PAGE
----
High dollar is a symptom, not a cause

BERL’s (cheif) economist Ganesh Nana has been telling people that the Reserve Bank needs to act to get the exchange rate down. I disagree in the most part and agree in another arbitrary part.

The fact is that the “high” NZ dollar is the result of a bunch of factors: peoples willingness to lend to us, the willingness to take on risk, our own willingness to accept their credit, a high terms of trade, our higher real interest rates, and a belief that the asset value of our dollar is higher than it was in the 90’s. There is no issue with the dollar doing what it does here.

I do agree that we have an issue of “production” vs “consumption”, namely we are taking on a great amount of debt and as a country this makes us vulnerable. But in this case the questions should be “why are we taking on all this debt?’ and “is there a problem with this debt accumulation?” (like we asked here) – not “is the dollar too high?”.

The Reserve Bank should not move to crack the $NZ down, instead we should all ask why New Zealand as a whole has taken more debt on and figure out if their are any structural issues in the economy that a change in government policy can improve.

Note: Another thing I would note is that the RBNZ can lower the dollar by trying to temporarily lower real interest rates (by printing money and dropping the nominal interest rate). This again promotes consumption above investment, and surely wouldn’t help correct any “imbalance” that we are focusing on here! Let us not forget the impossible trinity here (we discussed this here).

Focusing on the dollar is like focusing on easing a patients symptoms while leaving the underlying disease untouched!!

Update:  Scott Sumner does a small discussion on prices.  The exchange rate is a price, as he notes the important thing is “why the price has changed” not what the price is per see.  The price is not the underlying issue but the factors driving the price.

14 replies
  1. ben
    ben says:

    Poor Ganesh has been having trouble getting anyone to agree with him lately.

    Here’s another sure-fire way to get the dollar down: nationalise Telecom. Use the military to do it.

  2. Matt Nolan
    Matt Nolan says:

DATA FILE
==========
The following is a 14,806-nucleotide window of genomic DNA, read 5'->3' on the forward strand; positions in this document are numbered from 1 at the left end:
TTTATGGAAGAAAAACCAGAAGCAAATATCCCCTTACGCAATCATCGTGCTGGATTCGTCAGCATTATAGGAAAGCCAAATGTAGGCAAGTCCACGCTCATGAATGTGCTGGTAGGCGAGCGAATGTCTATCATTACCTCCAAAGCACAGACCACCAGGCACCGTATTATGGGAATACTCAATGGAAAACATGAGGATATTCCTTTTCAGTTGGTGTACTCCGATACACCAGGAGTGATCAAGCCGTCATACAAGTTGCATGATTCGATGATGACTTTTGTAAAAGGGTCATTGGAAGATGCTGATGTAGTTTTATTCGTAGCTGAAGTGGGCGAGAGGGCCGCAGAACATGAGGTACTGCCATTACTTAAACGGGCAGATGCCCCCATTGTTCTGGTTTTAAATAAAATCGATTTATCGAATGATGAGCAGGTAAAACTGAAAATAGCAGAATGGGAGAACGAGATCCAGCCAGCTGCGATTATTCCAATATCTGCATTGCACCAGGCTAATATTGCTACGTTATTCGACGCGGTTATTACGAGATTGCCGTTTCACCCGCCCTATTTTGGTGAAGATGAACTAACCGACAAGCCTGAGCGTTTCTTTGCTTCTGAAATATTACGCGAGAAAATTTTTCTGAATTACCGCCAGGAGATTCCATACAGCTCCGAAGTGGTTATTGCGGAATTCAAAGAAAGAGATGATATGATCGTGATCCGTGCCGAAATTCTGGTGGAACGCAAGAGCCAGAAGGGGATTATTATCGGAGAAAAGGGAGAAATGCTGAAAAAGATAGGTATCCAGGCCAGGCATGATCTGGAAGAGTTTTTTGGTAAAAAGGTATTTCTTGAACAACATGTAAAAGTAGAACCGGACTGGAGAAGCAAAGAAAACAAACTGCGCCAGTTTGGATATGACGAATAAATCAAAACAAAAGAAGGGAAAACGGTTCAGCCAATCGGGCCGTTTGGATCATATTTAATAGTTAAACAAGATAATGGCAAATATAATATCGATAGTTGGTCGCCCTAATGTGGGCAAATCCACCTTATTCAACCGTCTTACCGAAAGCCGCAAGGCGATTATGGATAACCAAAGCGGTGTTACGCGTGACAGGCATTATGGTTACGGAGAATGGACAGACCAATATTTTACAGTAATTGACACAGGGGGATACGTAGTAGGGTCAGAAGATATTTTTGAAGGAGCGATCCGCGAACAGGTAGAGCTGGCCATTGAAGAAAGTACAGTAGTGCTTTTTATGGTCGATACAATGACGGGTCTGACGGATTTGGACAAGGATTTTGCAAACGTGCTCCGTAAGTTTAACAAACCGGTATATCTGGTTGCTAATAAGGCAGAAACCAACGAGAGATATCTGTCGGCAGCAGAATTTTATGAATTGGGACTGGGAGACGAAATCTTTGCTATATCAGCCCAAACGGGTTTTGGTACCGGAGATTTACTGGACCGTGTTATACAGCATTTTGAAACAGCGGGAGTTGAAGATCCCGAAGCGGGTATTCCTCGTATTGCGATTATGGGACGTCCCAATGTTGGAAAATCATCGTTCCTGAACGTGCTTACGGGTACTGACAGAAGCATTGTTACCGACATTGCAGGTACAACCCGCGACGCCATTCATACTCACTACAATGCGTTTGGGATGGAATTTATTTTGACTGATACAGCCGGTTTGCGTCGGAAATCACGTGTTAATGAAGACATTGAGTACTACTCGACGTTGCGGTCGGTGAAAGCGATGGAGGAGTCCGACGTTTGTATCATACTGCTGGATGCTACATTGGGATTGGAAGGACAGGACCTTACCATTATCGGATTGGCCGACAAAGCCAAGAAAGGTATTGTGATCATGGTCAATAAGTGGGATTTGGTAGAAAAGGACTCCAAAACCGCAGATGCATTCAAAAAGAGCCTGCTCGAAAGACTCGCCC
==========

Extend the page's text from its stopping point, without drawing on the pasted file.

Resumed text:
I am sure a lot of people will agree. But that doesn’t stop his push to intervene in the currency market from being wrong.

    I have no doubt he is an excellent economist – but I disagree heavily with him on many monetary policy matters.

  3. rauparaha
    rauparaha says:

    I really like your medical analogy because I think it almost supports Ganesh. Structural issues are hard to fix and take a long time. If we can ease the symptoms at a reasonable cost while we work on curing the underlying problem, then why wouldn’t we?

  4. Matt Nolan
    Matt Nolan says:

    “I really like your medical analogy because I think it almost supports Ganesh. Structural issues are hard to fix and take a long time. If we can ease the symptoms at a reasonable cost while we work on curing the underlying problem, then why wouldn’t we?”


    In some terms I agree with you, however in this specific example I disagree.

    If an “artifically” high dollar was the only reason for domestic pain then sure, hitting the symptoms would be a good solution. However, in this case there is no direct link between the “symptom” (a moving price) and the “pain” because if we hold the exchange rate down other things will be forced to adjust to keep us structurally unadjusted – note impossible trinity.

    It is like a medical procedure that tries to reduce a symptom but does not influence the pain or the underlying medical issue.

    Finally, if there was a way to ease the pain from some issues (which is what we are doing by lowering interest rates at the moment) and the benefit of this exceeds the cost we should do it. But this isn’t the case.

  5. aps
    aps says:

    Is Ganesh Nana just having a bit of a rough patch or are his recent contributions reflective of his career to date? I have attended a seminar he gave to an industry group and found it pretty underwhelming, but otherwise have no experience of his work except for the recent defence of BERL’s alcohol report and the comments made on the NZD.

    Also, is he typical of the quality of personnel at BERL ?

  6. Matt Nolan
    Matt Nolan says:


    Dr Nana and the other BERL economists are very good economists. However, in this case they have a very different set of beliefs regarding how the world works to me. In the case of the BERL report it was the same thing.

  7. hampers
    hampers says:

    Meaning to say, they were only manipulating the dollar? If they like it up, they can make it. If they want to put it down, by all means they can. Oh what a pity. NZ is good in helping their constituents uplift their means of livelihood. This should be emulated by other countries.

  8. Rohit
    Rohit says:

    I really doubt that the Reserve Bank does really have anything in its own Hands. If it really does, then why is it acting as a slave?

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